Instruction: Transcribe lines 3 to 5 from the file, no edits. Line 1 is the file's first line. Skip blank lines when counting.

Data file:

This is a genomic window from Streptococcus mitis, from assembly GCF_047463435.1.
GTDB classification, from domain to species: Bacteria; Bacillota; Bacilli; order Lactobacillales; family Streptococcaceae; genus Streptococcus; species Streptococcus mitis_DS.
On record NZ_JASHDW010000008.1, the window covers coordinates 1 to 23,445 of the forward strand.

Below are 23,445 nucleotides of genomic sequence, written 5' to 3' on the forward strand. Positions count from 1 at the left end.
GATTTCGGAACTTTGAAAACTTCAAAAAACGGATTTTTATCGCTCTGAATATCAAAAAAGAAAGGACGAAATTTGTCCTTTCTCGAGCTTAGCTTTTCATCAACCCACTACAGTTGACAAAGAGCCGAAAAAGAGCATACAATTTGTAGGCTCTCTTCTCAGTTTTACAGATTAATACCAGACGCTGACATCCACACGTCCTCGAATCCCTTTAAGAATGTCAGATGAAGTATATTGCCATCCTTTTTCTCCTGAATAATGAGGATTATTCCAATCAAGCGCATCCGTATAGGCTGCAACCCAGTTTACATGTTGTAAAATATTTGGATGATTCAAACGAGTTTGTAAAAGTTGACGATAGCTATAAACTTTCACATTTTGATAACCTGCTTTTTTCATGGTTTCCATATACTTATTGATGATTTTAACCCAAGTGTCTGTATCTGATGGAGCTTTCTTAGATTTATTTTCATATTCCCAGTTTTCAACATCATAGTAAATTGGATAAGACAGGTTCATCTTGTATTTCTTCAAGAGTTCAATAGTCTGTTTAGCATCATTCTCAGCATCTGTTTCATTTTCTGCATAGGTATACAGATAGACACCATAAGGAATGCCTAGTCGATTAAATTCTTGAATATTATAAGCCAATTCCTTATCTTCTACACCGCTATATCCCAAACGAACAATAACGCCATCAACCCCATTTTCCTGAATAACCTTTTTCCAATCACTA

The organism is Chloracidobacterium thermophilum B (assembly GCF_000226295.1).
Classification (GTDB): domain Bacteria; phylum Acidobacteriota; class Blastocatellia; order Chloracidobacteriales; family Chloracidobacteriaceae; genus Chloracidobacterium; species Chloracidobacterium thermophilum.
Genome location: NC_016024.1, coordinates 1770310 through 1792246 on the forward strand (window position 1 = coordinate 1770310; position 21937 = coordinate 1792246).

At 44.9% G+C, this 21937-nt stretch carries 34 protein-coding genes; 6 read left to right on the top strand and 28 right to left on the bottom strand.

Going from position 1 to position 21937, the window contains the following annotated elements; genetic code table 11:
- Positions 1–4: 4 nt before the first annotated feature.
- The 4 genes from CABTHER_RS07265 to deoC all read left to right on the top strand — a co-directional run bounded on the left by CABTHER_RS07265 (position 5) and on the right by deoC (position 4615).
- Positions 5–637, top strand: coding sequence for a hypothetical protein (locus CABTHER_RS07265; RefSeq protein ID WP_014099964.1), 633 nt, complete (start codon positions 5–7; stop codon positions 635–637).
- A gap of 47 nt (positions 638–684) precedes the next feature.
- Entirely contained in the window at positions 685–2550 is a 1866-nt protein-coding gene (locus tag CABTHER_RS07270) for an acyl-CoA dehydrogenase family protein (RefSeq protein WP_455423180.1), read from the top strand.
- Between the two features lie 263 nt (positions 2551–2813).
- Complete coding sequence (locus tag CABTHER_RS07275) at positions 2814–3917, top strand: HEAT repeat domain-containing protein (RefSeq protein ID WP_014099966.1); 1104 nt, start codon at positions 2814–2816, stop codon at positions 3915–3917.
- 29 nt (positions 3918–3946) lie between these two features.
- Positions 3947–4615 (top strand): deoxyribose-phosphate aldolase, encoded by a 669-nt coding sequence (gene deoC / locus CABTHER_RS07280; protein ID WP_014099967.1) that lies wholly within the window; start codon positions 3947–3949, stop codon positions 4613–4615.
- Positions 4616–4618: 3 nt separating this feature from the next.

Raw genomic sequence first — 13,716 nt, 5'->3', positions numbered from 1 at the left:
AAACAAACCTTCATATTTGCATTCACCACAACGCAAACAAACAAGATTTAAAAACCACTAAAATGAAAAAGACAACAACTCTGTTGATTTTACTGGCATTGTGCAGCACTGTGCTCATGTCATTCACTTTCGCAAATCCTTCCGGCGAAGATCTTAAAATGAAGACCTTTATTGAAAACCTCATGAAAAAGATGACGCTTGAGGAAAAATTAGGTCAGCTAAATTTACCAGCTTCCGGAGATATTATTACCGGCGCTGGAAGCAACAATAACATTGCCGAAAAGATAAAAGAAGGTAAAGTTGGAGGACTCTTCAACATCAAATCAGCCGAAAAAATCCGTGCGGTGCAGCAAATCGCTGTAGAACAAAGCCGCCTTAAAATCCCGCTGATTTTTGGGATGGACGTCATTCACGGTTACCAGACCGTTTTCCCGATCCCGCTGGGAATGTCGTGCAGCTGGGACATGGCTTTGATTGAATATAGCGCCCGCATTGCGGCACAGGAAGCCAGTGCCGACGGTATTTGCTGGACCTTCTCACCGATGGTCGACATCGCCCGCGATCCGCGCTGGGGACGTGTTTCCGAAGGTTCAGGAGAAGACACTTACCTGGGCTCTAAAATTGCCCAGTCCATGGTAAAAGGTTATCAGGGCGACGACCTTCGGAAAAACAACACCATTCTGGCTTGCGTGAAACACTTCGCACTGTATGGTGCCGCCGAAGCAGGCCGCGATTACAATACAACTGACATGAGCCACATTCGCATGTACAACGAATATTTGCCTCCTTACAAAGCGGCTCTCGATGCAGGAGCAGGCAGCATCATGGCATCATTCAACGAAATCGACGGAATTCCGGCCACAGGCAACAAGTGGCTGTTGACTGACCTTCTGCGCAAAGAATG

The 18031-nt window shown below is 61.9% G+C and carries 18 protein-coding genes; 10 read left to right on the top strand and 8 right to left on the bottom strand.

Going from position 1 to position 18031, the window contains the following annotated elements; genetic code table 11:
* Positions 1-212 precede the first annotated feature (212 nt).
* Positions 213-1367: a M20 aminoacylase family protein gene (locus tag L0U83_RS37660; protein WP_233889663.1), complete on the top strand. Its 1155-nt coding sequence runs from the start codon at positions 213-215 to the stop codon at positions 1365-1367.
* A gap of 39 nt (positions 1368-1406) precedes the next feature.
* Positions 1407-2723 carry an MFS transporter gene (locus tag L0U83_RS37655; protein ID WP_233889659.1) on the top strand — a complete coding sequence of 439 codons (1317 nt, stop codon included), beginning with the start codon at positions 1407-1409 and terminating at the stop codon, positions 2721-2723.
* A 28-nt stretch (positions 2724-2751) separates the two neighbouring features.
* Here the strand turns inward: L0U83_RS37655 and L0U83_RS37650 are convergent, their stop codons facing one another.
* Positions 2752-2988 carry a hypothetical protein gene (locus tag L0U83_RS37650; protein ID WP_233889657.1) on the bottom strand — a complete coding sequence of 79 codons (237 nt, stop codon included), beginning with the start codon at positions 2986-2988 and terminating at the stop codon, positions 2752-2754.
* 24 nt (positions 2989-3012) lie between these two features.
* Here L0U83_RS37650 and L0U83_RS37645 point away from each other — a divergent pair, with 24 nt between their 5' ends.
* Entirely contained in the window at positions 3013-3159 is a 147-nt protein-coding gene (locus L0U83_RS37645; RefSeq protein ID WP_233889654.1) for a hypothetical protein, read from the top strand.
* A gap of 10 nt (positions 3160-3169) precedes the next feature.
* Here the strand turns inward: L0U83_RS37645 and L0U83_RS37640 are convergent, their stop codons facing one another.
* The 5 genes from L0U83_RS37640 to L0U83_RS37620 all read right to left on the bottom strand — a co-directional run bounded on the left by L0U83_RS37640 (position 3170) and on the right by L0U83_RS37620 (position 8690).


On record NZ_JASHDW010000008.1, the window covers coordinates 1 to 23,445 of the forward strand.

Below are 23,445 nucleotides of genomic sequence, written 5' to 3' on the forward strand. Positions count from 1 at the left end.
GATTTCGGAACTTTGAAAACTTCAAAAAACGGATTTTTATCGCTCTGAATATCAAAAAAGAAAGGACGAAATTTGTCCTTTCTCGAGCTTAGCTTTTCATCAACCCACTACAGTTGACAAAGAGCCGAAAAAGAGCATACAATTTGTAGGCTCTCTTCTCAGTTTTACAGATTAATACCAGACGCTGACATCCACACGTCCTCGAATCCCTTTAAGAATGTCAGATGAAGTATATTGCCATCCTTTTTCTCCTGAATAATGAGGATTATTCCAATCAAGCGCATCCGTATAGGCTGCAACCCAGTTTACATGTTGTAAAATATTTGGATGATTCAAACGAGTTTGTAAAAGTTGACGATAGCTATAAACTTTCACATTTTGATAACCTGCTTTTTTCATGGTTTCCATATACTTATTGATGATTTTAACCCAAGTGTCTGTATCTGATGGAGCTTTCTTAGATTTATTTTCATATTCCCAGTTTTCAACATCATAGTAAATTGGATAAGACAGGTTCATCTTGTATTTCTTCAAGAGTTCAATAGTCTGTTTAGCATCATTCTCAGCATCTGTTTCATTTTCTGCATAGGTATACAGATAGACACCATAAGGAATGCCTAGTCGATTAAATTCTTGAATATTATAAGCCAATTCCTTATCTTCTACACCGCTATATCCCAAACGAACAATAACGCCATCAACCCCATTTTCCTGAATAACCTTTTTCCAATCACTA